Thursday, December 27, 2012


I don't like to make New Year's resolutions because I feel they kind of set you up for failure. But I love a new year. I don't love how it means I'm getting older or that my kids will soon be grown and leaving me, but I love the feeling of starting over. In my last long post about my weight I'm sure my frustration showed. After that post I sort of went all to hell and began eating everything around me. Fat lot of good that did (pun intended). I've gained weight, feel awful physically and emotionally, and overall just feel like I suck.

Christmas day I felt an overwhelming desire to buy the new book by Weight Watchers CEO David Kirchoff, called Weight Loss Boss. So much so, that I finally caved and spent ten bucks on the Kindle version which I never do. Yes, it is heavy on the WW lingo, but I think it truly is a book everyone on a weight loss journey could get something out of. I'm not finished with it yet, but so far the biggest thing I have gained from it is remembering how I felt when I started. Something about his writing style just makes it all so obvious again. The fact that he admits that it took him nine years to reach goal and even though he has maintained that for three years, he knows he can't ever quit being aware.

So between that and a video he posted on his blog Man Meets Scale my motivation is renewed. It isn't a resolution, but 2012 will be the last year where I feel this bad about myself.

Weight Loss Boss: How to Finally Win at Losing--and Take Charge in an Out-of-Control Food World

Monday, December 17, 2012


I'm always looking for motivation for my weight loss journey. My friend Regina recently reached her weight loss goal, and he did it in pretty much the healthiest way that you can. Read about her success and check out the rest of her blog while you are there!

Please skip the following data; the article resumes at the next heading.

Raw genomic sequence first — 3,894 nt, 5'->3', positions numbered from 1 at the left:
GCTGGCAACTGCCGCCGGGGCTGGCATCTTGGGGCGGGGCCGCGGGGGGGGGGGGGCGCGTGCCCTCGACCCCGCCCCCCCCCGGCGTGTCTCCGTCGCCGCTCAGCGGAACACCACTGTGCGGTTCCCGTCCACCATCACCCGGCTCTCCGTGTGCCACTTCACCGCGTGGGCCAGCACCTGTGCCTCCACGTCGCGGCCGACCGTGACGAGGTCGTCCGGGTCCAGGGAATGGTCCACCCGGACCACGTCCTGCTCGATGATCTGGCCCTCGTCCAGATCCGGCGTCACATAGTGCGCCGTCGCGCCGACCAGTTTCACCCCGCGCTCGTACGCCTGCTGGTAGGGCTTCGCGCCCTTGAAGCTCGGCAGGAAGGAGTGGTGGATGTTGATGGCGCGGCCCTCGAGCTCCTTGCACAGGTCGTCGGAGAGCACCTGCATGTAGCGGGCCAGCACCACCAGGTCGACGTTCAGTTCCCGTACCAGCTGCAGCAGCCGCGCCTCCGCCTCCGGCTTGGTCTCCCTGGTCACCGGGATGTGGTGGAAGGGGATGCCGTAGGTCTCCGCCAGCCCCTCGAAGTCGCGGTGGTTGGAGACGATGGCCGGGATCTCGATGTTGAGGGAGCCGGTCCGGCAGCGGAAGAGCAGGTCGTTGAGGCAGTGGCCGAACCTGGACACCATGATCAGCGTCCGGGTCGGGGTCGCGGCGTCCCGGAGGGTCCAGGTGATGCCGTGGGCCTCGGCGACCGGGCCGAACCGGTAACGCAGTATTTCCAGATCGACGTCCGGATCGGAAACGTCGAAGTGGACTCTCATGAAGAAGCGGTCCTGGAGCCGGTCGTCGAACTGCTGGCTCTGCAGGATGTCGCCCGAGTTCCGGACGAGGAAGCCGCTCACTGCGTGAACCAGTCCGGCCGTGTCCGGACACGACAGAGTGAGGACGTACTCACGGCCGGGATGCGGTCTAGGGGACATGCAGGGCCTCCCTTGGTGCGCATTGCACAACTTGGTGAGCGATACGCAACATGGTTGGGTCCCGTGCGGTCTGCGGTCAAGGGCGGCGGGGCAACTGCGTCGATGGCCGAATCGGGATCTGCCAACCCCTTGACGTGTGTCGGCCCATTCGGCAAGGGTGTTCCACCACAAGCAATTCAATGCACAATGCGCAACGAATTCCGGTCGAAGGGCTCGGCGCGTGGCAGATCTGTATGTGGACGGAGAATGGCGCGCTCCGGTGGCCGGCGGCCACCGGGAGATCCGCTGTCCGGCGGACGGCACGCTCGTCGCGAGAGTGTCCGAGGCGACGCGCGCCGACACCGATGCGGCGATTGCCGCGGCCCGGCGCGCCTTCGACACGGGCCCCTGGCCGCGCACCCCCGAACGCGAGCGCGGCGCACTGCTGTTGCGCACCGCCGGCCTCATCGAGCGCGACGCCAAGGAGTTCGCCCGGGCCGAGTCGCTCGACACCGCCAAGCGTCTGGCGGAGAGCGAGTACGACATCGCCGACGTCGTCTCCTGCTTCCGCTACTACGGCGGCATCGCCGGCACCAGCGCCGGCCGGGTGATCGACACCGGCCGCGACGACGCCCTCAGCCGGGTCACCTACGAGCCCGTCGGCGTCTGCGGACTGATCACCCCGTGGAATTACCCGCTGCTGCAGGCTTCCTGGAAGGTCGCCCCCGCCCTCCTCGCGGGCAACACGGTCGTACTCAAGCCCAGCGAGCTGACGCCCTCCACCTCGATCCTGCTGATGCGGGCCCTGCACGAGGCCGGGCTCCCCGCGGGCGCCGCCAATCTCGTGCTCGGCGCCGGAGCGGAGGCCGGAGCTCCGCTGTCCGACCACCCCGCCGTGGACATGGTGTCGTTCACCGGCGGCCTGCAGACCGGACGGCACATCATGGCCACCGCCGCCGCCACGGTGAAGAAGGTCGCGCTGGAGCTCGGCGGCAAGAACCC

Friday, December 14, 2012

No Words

The events of today have got to be one of the most horrible things I could imagine happening in our country. I thought 9/11 was it, but to walk into a building and mow down kindergarten children whose little faces you are looking right at takes it to a level I can't even comprehend.

So I won't try. I am going to do everything I can to not read about it, watch it, or think about it. Not because I don't want to honor those poor lives lost, but because I can't even begin to know why or to process it. I'm afraid of even trying.

I don't mean to step on any religious toes, but this is my blog and that's why I'm posting it here and not somewhere else. If I had any shred of belief in the traditional Christian god left I don't anymore. I know horrible things happen to children every day, but this even just brought it to the front of my mind. Any "all powerful" being is useless if they do not intervene in cases like this. If you have the power to do anything at all...freaking do it! I hear people say that they believe they were led away from danger by a random series of events like oversleeping or missing a cab, and they claim it was a higher power protecting them. Well if a higher power could do that, then he sure as hell could have put an obstacle in the way of this supreme coward. Everything happens for a reason and is part of God's plan my ass. There's no reason for this, nothing to learn, just unbearable sorrow. I'm sorry if this offends my Christian friends, but it is just how I feel. There may be a god out there, but I can't believe in one that is all powerful and yet doesn't stop shit like this...even with free will taken into consideration. Any god that exists must have more limited power.

Mere moments after learning of this tragedy my local news reported that my oldest sons school was evacuated with no details as to why. I'm 20 minutes away from his school at my office and almost had a meltdown thinking the worst. It turned out to be a bomb threat written on the wall of the bathroom, but it put even more horrible thoughts into my head. But it also reminded me why I need to continue to focus on a minimal lifestyle. I would bet anything that every one of the loved ones of the people involved today would say that all they want is one more minute.

I'm sure that there are ways that I could work more jobs, make more money, buy more things. But the fact is, my job pays my bills, and my bosses allow me time to spend with my kids. I'd rather have that than a brand new car, a fancy house, or mounds of toys under the tree at Christmas. I won't trade the moments for the stuff and some day my kids will get that too...if they don't already.

Monday, December 10, 2012